Hey, Dev.to community!

As a little project, I've written some famous sort algorithms using Go. I hope this would be useful for you!

# Table of contents

# Bubble Sort

Bubble sort is a very easy algorithm to follow. You need to check every element of an array against the next element to see if it is larger, if so, you need to swap them. You should do this task as many times as finally there wouldn't be any swap action needed.

```
package main
import "fmt"
func main() {
var n = []int{1, 39, 2, 9, 7, 54, 11}
var isDone = false
for !isDone {
isDone = true
var i = 0
for i < len(n) - 1 {
if n[i] > n[i + 1] {
n[i], n[i + 1] = n[i + 1], n[i]
}
i++
}
}
fmt.Println(n)
}
```

# Recursive Bubble Sort

Recursive bubble sort is a variation of the normal bubble sort (also knows as iterative bubble sort). This works the same as the iterative bubble sort with no extra advantages over time or complexity XD. But this will improve your understanding of bubble sort and recursion:

```
package main
import "fmt"
func bubbleSort(arr []int, size int) []int {
if size == 1 {
return arr
}
var i = 0
for i < size-1 {
if arr[i] > arr[i+1] {
arr[i], arr[i+1] = arr[i+1], arr[i]
}
i++
}
bubbleSort(arr, size - 1)
return arr
}
func main() {
var n = []int{1, 39, 2, 9, 7, 54, 11}
fmt.Println(bubbleSort(n, len(n)))
}
```

# Insertion Sort

Insertion sort is a famous sorting algorithm that works like sorting a deck of cards in hand. As you proceed through the elements of an array you would move it back until it is in the correct place.

```
package main
import "fmt"
func main() {
var n = []int{1, 39, 2, 9, 7, 54, 11}
var i = 1
for i < len(n) {
var j = i
for j >= 1 && n[j] < n[j - 1] {
n[j], n[j - 1] = n[j - 1], n[j]
j--
}
i++
}
fmt.Println(n)
}
```

# Selection Sort

Selection sort is quite interesting and yet simple. What you need to do is simply replace the current element in iteration by the lowest value on the right. As you go further the left part of the array is sorted, and you don't need to check for the last element.

```
package main
import "fmt"
func main() {
var n = []int{1, 39, 2, 9, 7, 54, 11}
var i = 1
for i < len(n) - 1 {
var j = i + 1
var minIndex = i
if j < len(n) {
if n[j] < n[minIndex] {
minIndex = j
}
j++
}
if minIndex != i {
var temp = n[i]
n[i] = n[minIndex]
n[minIndex] = temp
}
i++
}
fmt.Println(n)
}
```

# Merge Sort

Merge is a quite fast sorting algorithm. In a merge sort, you should utilize the divide-and-conquer practice. First, you'll divide the passed array by 2 recursively, until you reach the length of 1, then you should merge them. To merge two arrays that we know are already sorted themselves you can implement a simple function called merge.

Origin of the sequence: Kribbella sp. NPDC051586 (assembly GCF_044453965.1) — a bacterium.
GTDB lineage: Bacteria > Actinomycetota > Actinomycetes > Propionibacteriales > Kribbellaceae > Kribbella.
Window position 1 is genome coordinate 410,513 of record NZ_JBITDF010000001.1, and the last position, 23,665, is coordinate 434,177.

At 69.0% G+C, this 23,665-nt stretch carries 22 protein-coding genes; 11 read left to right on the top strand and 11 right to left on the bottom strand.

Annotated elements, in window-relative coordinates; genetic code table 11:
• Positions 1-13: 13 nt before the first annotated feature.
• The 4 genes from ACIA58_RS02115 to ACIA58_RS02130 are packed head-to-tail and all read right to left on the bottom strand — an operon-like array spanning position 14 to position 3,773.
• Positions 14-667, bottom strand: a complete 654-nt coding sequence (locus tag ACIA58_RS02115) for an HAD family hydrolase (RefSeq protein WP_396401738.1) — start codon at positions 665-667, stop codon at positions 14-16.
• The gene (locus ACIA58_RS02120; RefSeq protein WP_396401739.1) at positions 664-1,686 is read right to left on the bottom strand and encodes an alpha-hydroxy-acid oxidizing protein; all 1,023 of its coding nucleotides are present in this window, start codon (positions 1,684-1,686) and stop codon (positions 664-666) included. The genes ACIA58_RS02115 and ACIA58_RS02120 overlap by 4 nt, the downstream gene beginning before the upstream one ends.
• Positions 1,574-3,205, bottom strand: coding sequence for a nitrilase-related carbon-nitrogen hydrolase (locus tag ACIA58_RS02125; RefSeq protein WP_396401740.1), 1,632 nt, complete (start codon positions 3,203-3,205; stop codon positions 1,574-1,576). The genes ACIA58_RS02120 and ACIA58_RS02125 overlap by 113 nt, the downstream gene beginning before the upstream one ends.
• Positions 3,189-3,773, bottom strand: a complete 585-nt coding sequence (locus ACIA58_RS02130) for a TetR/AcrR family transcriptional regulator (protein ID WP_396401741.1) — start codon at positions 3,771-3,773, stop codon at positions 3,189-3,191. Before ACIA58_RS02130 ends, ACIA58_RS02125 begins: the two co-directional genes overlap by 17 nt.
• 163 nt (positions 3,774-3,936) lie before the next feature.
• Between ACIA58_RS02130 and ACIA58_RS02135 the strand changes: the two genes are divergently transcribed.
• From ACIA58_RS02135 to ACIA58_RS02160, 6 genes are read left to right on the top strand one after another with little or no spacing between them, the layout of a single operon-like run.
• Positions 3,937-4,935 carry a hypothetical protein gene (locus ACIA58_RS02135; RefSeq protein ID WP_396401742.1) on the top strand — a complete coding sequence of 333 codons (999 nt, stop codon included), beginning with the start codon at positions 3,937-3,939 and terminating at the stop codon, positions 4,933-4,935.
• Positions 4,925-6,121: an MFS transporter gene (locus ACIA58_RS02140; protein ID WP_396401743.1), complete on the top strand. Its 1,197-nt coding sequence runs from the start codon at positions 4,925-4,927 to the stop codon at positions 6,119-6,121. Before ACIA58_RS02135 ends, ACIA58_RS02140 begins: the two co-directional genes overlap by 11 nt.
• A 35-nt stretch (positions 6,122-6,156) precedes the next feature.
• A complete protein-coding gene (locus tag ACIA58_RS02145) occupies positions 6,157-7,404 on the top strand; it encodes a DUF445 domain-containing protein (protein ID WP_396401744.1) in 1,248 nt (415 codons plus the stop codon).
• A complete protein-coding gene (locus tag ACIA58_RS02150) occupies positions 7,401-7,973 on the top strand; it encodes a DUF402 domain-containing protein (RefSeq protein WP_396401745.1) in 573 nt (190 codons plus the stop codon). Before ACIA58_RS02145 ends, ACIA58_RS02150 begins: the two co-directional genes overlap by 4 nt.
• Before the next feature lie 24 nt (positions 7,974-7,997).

```
package main
import "fmt"
func merge(fp []int, sp []int) []int {
var n = make([]int, len(fp)+len(sp))
var fpIndex = 0
var spIndex = 0
var nIndex = 0
for fpIndex < len(fp) && spIndex < len(sp) {
if fp[fpIndex] < sp[spIndex] {
n[nIndex] = fp[fpIndex]
fpIndex++
} else if sp[spIndex] < fp[fpIndex] {
n[nIndex] = sp[spIndex]
spIndex++
}
nIndex++
}
for fpIndex < len(fp) {
n[nIndex] = fp[fpIndex]
fpIndex++
nIndex++
}
for spIndex < len(sp) {
n[nIndex] = sp[spIndex]
spIndex++
nIndex++
}
return n
}
func mergeSort(arr []int) []int {
if len(arr) == 1 {
return arr
}
var fp = mergeSort(arr[0 : len(arr)/2])
var sp = mergeSort(arr[len(arr)/2:])
return merge(fp, sp)
}
func main() {
var n = []int{1, 39, 2, 9, 7, 54, 11, 8}
fmt.Println(mergeSort(n))
}
```

# Counting Sort

Counting sort is a really simple yet complicated sorting algorithm. To understand how counting sort works you can watch the video below from GeekforGeeks:

Here is the Go code:

```
package main
import "fmt"
func countSort(arr []int) []int {
var max = arr[0]
var i = 1
for i < len(arr) {
if arr[i] > max {
max = arr[i]
}
i++
}
var indices = make([]int, max + 1)
var j = 0
for j < len(arr) {
indices[arr[j]]++
j++
}
var k = 1
for k < len(indices) {
indices[k] += indices[k - 1]
k++
}
var result = make([]int, len(arr))
var m = 0
for m < len(arr) {
result[indices[arr[m]] - 1] = arr[m]
indices[arr[m]]--
m++
}
return result
}
func main() {
var n = []int{1, 39, 2, 9, 7, 54, 11}
fmt.Println(countSort(n))
}
```

I will complete this list by time.

BTW! Check out my free Node.js Essentials E-book here:

## Discussion (2)

Nice article!

Go has swap without

`temp`

Oh nice, thanks for the tip. I just started to learn Go and it is fascinating. :)